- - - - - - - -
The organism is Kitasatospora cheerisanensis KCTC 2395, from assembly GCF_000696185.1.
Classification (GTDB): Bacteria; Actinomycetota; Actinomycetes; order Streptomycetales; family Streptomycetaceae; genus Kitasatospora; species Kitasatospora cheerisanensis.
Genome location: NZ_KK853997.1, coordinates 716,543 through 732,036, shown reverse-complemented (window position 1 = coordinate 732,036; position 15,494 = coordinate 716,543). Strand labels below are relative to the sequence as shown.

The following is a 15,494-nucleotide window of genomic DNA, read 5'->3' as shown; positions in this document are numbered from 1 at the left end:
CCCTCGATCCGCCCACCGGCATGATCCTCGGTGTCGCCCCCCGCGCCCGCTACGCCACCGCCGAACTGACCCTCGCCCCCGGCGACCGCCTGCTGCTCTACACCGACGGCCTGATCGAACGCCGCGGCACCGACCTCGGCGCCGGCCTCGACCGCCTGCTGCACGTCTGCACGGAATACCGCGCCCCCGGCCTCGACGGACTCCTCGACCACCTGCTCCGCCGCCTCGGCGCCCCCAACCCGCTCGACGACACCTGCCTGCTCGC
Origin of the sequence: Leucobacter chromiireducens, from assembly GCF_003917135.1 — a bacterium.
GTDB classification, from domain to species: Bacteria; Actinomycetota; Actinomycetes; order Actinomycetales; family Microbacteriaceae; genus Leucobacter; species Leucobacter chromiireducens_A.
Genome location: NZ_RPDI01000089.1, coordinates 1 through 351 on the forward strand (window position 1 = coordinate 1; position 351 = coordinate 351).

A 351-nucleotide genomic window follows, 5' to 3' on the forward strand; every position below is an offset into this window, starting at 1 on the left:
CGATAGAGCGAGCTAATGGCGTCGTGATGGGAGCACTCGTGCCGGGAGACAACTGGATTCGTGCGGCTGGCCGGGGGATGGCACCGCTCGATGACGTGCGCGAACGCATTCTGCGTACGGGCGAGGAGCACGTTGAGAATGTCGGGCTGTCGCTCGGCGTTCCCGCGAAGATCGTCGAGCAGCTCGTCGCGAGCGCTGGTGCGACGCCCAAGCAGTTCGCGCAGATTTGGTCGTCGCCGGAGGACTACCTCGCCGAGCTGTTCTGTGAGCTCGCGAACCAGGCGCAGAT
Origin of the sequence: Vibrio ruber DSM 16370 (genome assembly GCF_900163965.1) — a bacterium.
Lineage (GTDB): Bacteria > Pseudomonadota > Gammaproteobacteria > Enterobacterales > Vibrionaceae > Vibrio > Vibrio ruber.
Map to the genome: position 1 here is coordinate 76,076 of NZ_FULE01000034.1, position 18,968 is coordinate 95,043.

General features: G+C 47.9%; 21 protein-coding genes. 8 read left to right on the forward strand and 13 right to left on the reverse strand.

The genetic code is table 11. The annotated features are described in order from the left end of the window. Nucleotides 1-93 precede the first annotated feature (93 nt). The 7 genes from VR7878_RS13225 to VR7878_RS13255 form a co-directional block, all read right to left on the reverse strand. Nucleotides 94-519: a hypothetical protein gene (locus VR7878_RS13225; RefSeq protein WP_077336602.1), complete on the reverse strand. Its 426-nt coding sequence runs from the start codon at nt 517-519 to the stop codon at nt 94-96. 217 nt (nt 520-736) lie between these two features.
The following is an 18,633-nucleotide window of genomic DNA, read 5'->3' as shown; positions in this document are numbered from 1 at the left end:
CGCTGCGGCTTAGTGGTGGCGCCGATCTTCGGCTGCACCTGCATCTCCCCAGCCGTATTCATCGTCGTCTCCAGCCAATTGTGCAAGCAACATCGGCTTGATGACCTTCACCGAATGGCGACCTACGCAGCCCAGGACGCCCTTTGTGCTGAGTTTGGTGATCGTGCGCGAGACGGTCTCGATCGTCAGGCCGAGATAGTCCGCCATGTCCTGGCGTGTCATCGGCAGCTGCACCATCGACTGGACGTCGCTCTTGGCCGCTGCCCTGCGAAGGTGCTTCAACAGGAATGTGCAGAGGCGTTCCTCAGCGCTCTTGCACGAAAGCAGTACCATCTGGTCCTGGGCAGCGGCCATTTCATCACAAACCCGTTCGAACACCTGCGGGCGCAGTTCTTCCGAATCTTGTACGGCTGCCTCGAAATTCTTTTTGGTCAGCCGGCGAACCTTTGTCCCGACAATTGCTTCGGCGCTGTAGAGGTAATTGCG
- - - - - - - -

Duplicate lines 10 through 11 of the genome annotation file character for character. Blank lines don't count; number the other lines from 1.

CGATAGAGCGAGCTAATGGCGTCGTGATGGGAGCACTCGTGCCGGGAGACAACTGGATTCGTGCGGCTGGCCGGGGGATGGCACCGCTCGATGACGTGCGCGAACGCATTCTGCGTACGGGCGAGGAGCACGTTGAGAATGTCGGGCTGTCGCTCGGCGTTCCCGCGAAGATCGTCGAGCAGCTCGTCGCGAGCGCTGGTGCGACGCCCAAGCAGTTCGCGCAGATTTGGTCGTCGCCGGAGGACTACCTCGCCGAGCTGTTCTGTGAGCTCGCGAACCAGGCGCAGAT
Origin of the sequence: Vibrio ruber DSM 16370 (genome assembly GCF_900163965.1) — a bacterium.